Attendees at MACo’s Summer Conference engage in a tabletop exercise on emergency communications and hear from a county whose been through the real thing.
What if, when disaster hits, it hits in a rural area of your county with spotty cell phone coverage and no internet? That was the scenario that attendees of MACo’s Summer Conference session, Reaching Your Residents When Every Moment Counts tackled.
Emergency managers, communications professionals, and others worked together in teams of six to brainstorm solutions to confronting natural disasters when today’s many primary communication methods are not available.
Discussion included use of new and old technology to connect with residents from all demographics and circumstances.
Some old communication methods you might tap into in such an emergency include:
- AM radio announcements
- Emergency vehicles and bullhorns
- Crank radios for residents
- An event-specific hotline for residents who still have landlines
- Runners (literally folks driving back and forth between the damaged sites and the incident command)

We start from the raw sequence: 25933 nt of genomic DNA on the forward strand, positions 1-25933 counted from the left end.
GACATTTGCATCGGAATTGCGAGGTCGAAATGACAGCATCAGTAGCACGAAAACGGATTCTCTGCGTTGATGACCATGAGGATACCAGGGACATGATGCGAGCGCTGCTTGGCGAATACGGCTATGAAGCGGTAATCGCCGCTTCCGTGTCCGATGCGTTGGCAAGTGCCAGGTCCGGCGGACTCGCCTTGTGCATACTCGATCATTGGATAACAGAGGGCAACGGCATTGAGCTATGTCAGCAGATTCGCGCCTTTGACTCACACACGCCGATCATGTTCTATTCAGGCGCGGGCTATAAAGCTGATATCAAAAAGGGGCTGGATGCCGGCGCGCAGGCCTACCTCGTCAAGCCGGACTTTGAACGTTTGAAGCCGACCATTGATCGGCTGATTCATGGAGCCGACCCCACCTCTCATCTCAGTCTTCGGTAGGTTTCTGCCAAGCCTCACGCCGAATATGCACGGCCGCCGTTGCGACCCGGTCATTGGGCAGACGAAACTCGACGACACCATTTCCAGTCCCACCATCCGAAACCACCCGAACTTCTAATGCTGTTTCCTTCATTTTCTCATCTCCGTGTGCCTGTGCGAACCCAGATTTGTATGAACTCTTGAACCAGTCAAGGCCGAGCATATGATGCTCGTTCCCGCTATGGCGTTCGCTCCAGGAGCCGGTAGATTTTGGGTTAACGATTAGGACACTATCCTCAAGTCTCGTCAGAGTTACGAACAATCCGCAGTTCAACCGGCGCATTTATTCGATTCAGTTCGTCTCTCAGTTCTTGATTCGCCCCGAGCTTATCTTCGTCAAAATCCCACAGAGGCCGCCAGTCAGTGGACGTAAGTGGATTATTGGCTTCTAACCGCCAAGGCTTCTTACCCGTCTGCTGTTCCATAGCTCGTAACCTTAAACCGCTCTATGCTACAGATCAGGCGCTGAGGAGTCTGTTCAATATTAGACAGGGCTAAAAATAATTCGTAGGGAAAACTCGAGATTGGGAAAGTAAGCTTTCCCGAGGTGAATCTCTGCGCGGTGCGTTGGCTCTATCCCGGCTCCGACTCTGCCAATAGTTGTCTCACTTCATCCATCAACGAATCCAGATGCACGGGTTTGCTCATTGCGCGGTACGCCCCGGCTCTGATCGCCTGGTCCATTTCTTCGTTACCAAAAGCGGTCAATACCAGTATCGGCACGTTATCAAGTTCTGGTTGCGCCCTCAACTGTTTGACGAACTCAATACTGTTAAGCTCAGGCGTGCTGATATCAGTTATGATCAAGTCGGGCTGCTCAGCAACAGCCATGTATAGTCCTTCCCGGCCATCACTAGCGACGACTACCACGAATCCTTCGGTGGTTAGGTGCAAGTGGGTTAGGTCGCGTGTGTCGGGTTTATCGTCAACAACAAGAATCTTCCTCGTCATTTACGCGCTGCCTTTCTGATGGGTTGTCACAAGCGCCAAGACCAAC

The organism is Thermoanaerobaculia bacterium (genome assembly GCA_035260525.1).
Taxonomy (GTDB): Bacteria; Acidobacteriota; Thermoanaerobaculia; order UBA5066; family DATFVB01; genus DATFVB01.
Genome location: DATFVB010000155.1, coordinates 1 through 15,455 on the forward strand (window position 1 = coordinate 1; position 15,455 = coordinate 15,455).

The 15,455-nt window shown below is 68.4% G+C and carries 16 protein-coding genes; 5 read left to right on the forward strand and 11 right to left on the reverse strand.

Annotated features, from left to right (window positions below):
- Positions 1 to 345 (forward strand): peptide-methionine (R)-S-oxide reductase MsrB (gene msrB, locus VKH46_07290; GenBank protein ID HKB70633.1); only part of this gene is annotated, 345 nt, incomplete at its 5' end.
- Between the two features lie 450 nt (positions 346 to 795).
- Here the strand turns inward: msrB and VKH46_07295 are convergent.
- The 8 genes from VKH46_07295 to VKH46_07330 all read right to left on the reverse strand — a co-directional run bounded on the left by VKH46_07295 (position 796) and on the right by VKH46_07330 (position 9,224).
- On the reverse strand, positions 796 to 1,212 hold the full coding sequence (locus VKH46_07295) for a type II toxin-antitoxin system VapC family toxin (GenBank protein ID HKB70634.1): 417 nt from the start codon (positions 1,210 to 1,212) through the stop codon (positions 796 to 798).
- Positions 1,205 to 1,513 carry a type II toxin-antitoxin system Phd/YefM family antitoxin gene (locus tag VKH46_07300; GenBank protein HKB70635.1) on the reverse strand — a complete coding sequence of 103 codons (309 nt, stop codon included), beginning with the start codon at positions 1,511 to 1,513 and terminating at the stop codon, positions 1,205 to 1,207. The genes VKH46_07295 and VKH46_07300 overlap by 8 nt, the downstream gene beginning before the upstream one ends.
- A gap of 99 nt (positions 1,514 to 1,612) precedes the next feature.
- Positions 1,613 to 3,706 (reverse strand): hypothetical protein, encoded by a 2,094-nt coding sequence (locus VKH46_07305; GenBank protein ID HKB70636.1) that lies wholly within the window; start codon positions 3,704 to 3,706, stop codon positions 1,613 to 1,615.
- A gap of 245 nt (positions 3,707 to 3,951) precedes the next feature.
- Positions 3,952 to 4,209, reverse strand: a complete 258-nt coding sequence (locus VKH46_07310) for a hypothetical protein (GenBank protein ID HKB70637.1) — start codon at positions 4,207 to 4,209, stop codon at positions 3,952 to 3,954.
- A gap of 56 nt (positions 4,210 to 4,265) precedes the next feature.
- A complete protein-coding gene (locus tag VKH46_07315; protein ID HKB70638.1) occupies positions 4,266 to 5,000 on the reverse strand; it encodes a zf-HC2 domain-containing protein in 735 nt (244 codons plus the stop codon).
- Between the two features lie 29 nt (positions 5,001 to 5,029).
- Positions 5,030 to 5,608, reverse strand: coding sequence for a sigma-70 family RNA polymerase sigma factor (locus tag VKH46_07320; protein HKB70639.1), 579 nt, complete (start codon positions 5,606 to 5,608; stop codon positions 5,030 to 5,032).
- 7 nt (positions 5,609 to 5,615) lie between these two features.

Some new communication methods you might tap into in such an emergency include:
- ATV vehicles
- “COWs” cellular-on-wheels set-ups from AT&T’s FirstNet
The discussion between attendees and the facilitators also touched on the importance of organizing response through the incident command structure and the value of working with authority figures in the community, such as elected officials, to disseminate emergency messages.
David Hays, Washington County Emergency Services Director, and Brittany Higgins, Public Relations Coordinator for Washington County facilitated the session which was loosely based on a natural disaster Washington County encountered in May 2018.
Delegate Ghrist, who represents Caroline and Talbot counties in the General Assembly, moderated MACo’s Conference session on emergency communications. Following the session, he related how, even though this event happened in Washington County, the scenario held relevancy for any county in Maryland.